Often when this happens we see a male perpetrator of domestic violence and a female victim. Working in the domestic violence field, very rarely do we talk about female perpetrators and male victims because our statistics don’t support that it happens very often. 85% of domestic violence victims are women (Bureau of Justice Statistics Crime Data Brief, Intimate Partner Violence, 1993-2001, February 2003). But it is important to remember that statistics are only as good as what is reported and quite often, cases of domestic violence against men, when the perpetrator is female, are not reported. The reason for this is simple: gender stereotypes are still very prevalent in our society. Not many men feel comfortable reporting to the police, hospital or domestic violence shelter saying “my significant other hit me,” because to say that is presumed emasculating.

This has to stop. Anyone can be a victim of domestic violence and anyone can be a perpetrator. We need a society where everyone feels safe to report regardless of gender.

The same as domestic violence against women has become normalized in the media, domestic violence against men has become comical. (Remember the social experiment of domestic violence of men versus women in public?) Taylor Swift’s new video for “Blank Space” is no different.

The video begins depicting a very common theme in domestic violence relationships – the honeymoon phase – where everything is wonderful and the person expresses a lot of love early on in the relationship. In this video the victim has found Princess Charming, aka Taylor Swift. However, this relationship quickly turns unhealthy as some domestic violence relationships do when a perpetrator may accuse a victim of cheating with little to no evidence. This is apparent in the video when Taylor sees Sean texting someone else and automatically assumes it is another female. She even expresses this excessive jealousy as she screams (emotional abuse), hits, and pushes (physical abuse) Sean in fury. We then see Taylor throw his cell phone in a fountain, cut up his clothing, and destroy his car — all things that are done to intimidate, threaten, and embarrass the victim. Frequently working in the field of domestic violence, I see cell phones are destroyed because it makes it impossible for the victim to call for help and destroying property in an effort to threaten and terrorize the victim are signs of further emotional abuse.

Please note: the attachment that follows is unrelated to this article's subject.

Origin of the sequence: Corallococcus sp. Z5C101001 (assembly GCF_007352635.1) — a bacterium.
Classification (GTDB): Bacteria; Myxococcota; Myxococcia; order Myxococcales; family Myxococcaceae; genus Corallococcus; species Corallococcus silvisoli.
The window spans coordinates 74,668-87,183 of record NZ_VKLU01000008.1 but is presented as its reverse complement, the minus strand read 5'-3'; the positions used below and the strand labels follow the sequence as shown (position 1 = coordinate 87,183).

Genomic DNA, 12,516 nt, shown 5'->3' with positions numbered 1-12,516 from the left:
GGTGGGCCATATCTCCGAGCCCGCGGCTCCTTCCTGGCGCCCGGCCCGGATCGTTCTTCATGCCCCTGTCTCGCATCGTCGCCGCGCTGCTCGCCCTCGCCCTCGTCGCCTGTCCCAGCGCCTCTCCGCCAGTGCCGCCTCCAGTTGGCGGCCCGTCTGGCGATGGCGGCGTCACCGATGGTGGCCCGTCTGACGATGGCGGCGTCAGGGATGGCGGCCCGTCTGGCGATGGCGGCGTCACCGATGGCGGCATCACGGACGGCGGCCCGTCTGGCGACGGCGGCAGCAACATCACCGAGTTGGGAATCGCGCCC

Taylor’s messed up world and perceptions are evident not only in this video, but in the song lyrics themselves —“boys only love it if it’s torture.” First, this statement is extremely emasculating towards men; similarly to when men call all women girls, in an attempt to infantilize us. This statement emasculates all men into boys and makes a sweeping judgment about what men like and don’t like. Let me clear this up for you, Taylor. NO ONE likes torture. NO ONE likes to be made to feel less of a person by another person, no matter what your gender identify. Maybe I am over rationalizing? You were just trying to make a statement about men liking relationships that are difficult. Guess what? I still don’t buy it. What frustrates me further is that this video came from someone who recently proclaimed to the world that she was a feminist. Perhaps I should explain that feminism is about gender equality. We do not achieve gender equality by emasculating men, but thank you for furthering that stereotype.

We see the cycle begin all over again at the end of the video as a new victim comes to Taylor. I don’t care if you’re Taylor Swift or a person just sitting at home on their computer watching Taylor Swift, we need to stop presenting domestic violence against men as funny or less serious than violence against women. Violence against anyone is not okay.

#AskThicke

Author:

By Cora Morris

With the notorious Robin Thicke’s new album came controversy. And rightfully so – it is supposedly one huge attempt to ‘win back’ his (poor, poor) ex-wife Paula Patton in what is, to us, to be the most frightening, harassment-endorsing way possible – remember, nothing says ‘I love you’ like financial profit from emotional manipulation!

Two weeks ago, the music video was released for one single off the album, entitled ‘Get Her Back’. In this video, we see a selection of texts that ping backwards and forwards across the screen between him and the estranged Paula, wherein she stands her ground and he is relentless in his pathetic, stalker-esque manner. The final message from Patton reads ‘I have to go’. His response? ‘This is just the beginning.’ This suggesting not only that her ‘No’ is of no value to him whatsoever (deja-vu anyone?), but that he will endeavour to continue regardless.

After receiving widespread criticism from so many (not least every feminist ever), American cable channel VH1 had an idea. Someone, somewhere, in a tiny boardroom in New York, thought that hosting a twitter-based question-and-answer with Thicke was a good idea. The hashtag? #AskThicke. The rest of the world laughed hysterically- but in the most brilliant way possible. They laughed through Twitter.